“The Most Atlanta” was written by Stephen Glover and directed by Hiro Murai and it’s absolutely top-tier Atlanta, the rare recent episode in which all four leads have full storylines. It’s a comically grounded slice of existential absurdism in which Alfred (Brian Tyree Henry) mourns a favorite underground rapper, Darius attempts to return an air-fryer and Earn (Donald Glover) and Van visit a phone store at Atlantic Station. It has elements of droll horror, shades of Jean-Paul Sartre — I dubbed it “No Exes” in my notes, which will make sense later — and it’s a better Twilight Zone episode than anything in the recent reboot of The Twilight Zone. This being Atlanta, much of the plot is pushed forward by elements of racial misunderstanding and, as has recently been the case, an intrusive “Karen” serves as both villain and catalyst.
The second episode — “The Homeliest Little Horse,” written by Ibra Ake and Angela Barnes — is Karen-driven as well, but it’s also the most Earn-driven episode in some time. Glover received a somewhat peculiar lead actor Emmy nomination this year for a season in which he was barely a supporting player, but this is a top-notch showcase for his dramatic depths. Through exploring Earn’s experiences in therapy, the episode feels like an interrogation of the “Karen” phenomenon — as much about the process of scapegoating as an evasion technique as anything. It’s some of Glover’s best acting work to date and I appreciated that the installment seemingly answers some questions that go back to the show’s origins and then makes you question what you think you’ve learned.
As for the Jamal Olori-scripted, Adamma Ebo-directed third episode — yes, it’s a third episode with a Karen-adjacent storyline, but it’s more a semi-surreal exploration of current music and celebrity, an extension of the way the show has handled A-listers like Justin Bieber, Michael Vick and Tupac over the years. My review of the third season mentioned how frequently Atlanta seems to be in conversation with itself these days, and this episode feels like it could mark a funny, effectively weird culmination of the show’s interrogation of the ephemeral natural of “stardom.”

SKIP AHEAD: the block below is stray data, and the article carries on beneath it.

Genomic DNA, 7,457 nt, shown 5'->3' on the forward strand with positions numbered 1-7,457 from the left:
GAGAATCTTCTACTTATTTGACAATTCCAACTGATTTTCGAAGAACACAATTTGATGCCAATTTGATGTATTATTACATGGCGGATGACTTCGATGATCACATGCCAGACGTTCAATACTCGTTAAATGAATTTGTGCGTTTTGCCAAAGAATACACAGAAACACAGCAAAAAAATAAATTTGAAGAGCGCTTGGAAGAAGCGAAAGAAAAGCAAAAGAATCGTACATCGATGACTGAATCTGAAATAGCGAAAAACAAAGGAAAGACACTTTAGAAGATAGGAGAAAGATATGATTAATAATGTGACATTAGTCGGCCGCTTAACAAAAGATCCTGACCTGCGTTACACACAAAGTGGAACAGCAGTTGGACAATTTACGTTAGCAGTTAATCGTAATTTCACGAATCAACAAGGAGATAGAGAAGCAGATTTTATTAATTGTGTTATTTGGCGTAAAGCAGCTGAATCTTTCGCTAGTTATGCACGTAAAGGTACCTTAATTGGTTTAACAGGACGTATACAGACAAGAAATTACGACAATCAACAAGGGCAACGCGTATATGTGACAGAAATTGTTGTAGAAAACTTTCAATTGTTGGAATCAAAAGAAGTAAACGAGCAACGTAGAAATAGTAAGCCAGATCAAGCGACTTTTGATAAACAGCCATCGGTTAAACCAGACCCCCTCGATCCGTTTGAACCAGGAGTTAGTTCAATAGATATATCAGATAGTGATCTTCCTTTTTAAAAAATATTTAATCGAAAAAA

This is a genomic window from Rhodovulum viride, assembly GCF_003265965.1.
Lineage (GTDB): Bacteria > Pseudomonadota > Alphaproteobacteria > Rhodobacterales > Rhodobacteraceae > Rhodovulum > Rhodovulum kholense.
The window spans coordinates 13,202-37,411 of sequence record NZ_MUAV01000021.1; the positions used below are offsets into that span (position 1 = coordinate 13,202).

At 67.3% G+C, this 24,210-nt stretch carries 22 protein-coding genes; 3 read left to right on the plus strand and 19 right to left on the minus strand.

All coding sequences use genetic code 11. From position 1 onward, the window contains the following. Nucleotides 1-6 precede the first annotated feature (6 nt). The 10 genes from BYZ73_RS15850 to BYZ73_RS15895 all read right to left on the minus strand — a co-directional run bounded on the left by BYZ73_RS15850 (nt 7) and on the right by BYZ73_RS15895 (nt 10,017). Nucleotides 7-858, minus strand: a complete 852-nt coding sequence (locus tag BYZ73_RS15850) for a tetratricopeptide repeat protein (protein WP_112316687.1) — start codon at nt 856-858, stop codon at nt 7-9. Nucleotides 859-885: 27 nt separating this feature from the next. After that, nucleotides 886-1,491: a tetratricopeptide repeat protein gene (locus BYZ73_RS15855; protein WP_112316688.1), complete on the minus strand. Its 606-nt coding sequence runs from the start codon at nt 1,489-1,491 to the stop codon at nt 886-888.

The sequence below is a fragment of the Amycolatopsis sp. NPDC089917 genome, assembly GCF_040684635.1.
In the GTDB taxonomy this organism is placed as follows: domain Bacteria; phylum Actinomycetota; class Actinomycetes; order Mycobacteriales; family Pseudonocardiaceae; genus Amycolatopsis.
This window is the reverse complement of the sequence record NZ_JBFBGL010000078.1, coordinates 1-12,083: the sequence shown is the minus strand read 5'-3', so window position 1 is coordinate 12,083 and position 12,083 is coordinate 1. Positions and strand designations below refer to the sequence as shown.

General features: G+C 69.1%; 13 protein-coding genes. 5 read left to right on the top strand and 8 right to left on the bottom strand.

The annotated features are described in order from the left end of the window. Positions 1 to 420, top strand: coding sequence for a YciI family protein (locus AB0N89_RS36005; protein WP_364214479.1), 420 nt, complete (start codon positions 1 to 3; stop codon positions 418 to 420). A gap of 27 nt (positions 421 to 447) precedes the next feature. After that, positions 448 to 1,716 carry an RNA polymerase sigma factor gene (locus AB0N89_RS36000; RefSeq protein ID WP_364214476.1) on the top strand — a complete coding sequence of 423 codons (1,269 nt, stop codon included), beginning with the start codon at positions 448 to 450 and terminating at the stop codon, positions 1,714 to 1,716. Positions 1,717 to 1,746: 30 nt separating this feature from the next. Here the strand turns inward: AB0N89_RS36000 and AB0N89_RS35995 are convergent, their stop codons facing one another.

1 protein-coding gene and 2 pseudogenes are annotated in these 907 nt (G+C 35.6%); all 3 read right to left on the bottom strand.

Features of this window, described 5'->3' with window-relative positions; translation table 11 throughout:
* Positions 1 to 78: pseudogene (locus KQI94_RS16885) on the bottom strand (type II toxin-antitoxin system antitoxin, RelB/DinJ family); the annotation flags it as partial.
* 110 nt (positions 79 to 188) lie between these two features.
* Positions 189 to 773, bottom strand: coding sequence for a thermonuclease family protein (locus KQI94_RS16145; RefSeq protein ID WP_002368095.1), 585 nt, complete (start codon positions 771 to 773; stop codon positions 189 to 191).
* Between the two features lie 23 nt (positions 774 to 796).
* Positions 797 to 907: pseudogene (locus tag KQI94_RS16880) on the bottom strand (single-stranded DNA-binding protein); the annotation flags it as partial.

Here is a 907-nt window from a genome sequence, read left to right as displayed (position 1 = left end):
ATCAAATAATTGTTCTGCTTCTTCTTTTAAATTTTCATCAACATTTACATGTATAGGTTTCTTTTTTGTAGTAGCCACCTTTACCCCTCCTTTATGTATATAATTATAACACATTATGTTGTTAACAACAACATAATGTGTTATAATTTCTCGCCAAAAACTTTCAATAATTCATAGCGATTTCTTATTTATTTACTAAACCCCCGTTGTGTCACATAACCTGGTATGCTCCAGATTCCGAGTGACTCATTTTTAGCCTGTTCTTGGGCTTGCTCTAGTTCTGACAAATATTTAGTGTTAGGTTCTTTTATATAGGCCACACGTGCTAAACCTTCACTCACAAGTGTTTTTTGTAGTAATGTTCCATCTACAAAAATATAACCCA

I feel like that gives you the shape of the early part of the season without actually spoiling the experience of discovery that remains the show’s hallmark. I loved the first episode and found many things to mull over and enjoy in the next two, and I liked how they play as an extension of where we left off in the third season. After treating Europe as the ultimate example of alien terrain, one in which our heroes are confused by their surroundings and their surroundings are confused by them, the fourth season brings it all back home — and, guess what, it’s still not a world in which they’re comfortable or consistently welcomed. That pervasive unease, equal parts hilarious and nightmarish, may be Atlanta‘s ultimate commentary on storytelling and on contemporary America. I intend to relish this closing run of eight episodes, whatever they happen to be.
‘Atlanta’ Review: Season 4 of Donald Glover’s FX Masterpiece Has Georgia on Its Mind